When our sailing dad, Captain Dave, heard that Bob and Susan from Tiami were getting rid of their old dinghy to buy a brand new one, he told us about it.  If we could fix it, they said, we could have it!  Oh, the generosity of O Dock!

Damian and I have wanted to get a dinghy to tow behind our sailboat, so that we can explore more shallow waters and get ashore while at anchor.  But dinghies aren’t cheap!  Even small ones cost almost $900 and that doesn’t include the additional coast of an outboard engine, which are a couple thousand dollars.

Damian made it his mission to find out a) what was wrong with the old dinghy and b) how to fix it so that we could have a dinghy of our own!

We brought the deflated dinghy over to Matt’s house, and together they inflated it and determined there was a pretty substantial hole in the seam of the rubber boat.  Damian noticed that it had been patched before but was not holding anymore.  Then began the research phase: from consulting YouTube videos and informative posts and articles from other dinghy owners as well as discussing options with O-Dock veterans.

First, Damian put on his gloves and cleaned the area with acetone.  Then took PVC glue and smeared it on the seam and let it dry for about 3 minutes.  He repeated the process two more times.  On the third time, he pushed down on seam really hard until it stuck.  After that, Damian cut a patch from the PVC repair kit and glued it down.  While it was drying, he used a spoon to get all of the air bubbles out.  And then we began waiting the long 24 hours to see whether or not the patch was a success!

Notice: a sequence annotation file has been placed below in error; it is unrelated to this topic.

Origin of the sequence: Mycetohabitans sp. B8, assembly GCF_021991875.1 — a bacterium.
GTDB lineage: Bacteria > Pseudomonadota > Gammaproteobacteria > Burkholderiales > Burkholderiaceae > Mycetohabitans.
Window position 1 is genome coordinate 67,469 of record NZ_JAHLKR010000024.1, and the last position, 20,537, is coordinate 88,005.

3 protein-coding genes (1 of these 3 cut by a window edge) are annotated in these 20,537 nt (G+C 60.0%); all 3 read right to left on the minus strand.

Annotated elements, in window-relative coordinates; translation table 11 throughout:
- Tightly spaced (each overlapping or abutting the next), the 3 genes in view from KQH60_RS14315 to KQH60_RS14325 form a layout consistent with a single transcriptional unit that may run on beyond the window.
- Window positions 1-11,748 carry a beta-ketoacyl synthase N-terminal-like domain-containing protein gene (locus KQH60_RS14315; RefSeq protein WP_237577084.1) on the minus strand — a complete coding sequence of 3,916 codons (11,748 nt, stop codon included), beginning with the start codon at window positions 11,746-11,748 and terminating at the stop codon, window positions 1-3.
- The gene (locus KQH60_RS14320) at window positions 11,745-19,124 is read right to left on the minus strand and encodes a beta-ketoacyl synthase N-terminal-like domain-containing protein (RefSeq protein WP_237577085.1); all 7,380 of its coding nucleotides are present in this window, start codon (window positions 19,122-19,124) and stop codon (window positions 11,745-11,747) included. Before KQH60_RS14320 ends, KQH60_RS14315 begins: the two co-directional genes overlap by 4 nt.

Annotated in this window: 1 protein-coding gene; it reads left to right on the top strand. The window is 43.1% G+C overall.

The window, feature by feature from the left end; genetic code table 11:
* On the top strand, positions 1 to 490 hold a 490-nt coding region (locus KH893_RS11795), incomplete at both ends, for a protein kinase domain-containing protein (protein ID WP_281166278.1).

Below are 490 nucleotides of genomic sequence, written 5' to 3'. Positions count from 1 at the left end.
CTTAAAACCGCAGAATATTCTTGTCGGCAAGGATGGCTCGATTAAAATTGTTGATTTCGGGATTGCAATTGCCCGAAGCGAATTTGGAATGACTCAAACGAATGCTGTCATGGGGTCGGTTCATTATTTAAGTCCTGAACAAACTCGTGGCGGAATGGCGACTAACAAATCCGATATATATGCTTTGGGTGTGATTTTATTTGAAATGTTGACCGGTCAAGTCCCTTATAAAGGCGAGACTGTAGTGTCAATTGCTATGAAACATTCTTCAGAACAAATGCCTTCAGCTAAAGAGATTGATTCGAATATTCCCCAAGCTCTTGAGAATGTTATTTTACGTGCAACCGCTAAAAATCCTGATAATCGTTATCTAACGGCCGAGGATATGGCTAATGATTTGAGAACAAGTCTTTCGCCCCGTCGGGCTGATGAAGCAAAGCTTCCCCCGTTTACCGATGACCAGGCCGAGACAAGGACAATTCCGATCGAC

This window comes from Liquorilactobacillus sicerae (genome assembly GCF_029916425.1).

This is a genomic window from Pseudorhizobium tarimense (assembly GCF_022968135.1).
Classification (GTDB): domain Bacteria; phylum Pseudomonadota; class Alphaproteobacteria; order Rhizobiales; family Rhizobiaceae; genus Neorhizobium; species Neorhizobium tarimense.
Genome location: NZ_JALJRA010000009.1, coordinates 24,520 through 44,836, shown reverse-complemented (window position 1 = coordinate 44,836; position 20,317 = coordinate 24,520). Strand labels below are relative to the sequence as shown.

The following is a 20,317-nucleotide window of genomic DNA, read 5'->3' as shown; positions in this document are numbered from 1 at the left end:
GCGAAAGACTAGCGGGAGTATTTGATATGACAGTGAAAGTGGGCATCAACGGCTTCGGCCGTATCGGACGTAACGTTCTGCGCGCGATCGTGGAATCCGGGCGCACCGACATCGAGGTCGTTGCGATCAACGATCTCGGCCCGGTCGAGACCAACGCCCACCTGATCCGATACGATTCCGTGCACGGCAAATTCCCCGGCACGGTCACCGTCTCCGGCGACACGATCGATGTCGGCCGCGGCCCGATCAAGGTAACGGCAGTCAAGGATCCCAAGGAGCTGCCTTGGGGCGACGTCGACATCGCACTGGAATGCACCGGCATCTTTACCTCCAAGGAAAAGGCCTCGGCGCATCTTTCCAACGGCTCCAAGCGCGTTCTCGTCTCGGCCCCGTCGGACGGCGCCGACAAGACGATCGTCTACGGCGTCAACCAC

The following day, we pumped the dinghy up using a foot pump borrowed from Captain Dave.  I held the nozzle up to the air valve, and we began pumping. And pumping, and pumping, and pumping…you get the point: it was taking a long time.  Fortunately, our neighbor on the dock, Rich from Trust Me, offered us his dinghy hand pump.  It worked like a charm!  We had the dinghy inflated in no time!

Rich also coached Damian through the process of checking for any additional holes by brushing soapy water over the dinghy and searching for bubbles that would signal an air leak.  Another neighbor on the dock, Billy from Better Days, came over and together the three of them found a small air leak near the patched area.

Can I just say how blessed we are by the support and community we have from the sailors on O Dock? I know God is looking out for us, and one way that He is doing so is by providing genuine people in our lives.  Watching these men come along side of Damian with this project really touched my heart.  Even though Damian did not have his father on Father’s Day, he had the care and encouragement from “father-like” men who are there for him.

So we did have a small leak that was slowly leaking air, but we agreed to watch it over night to see how much the hole would actually leak.  In the morning, we discovered that hardly any air had escaped despite the small air hole.  Damian decided that we would attempt to use the dinghy anyway on our first adventure.  Together we loaded the dinghy on deck and then bungee-corded it to the lifelines on the bow.

Stay tuned to find out: will our dinghy float?

 

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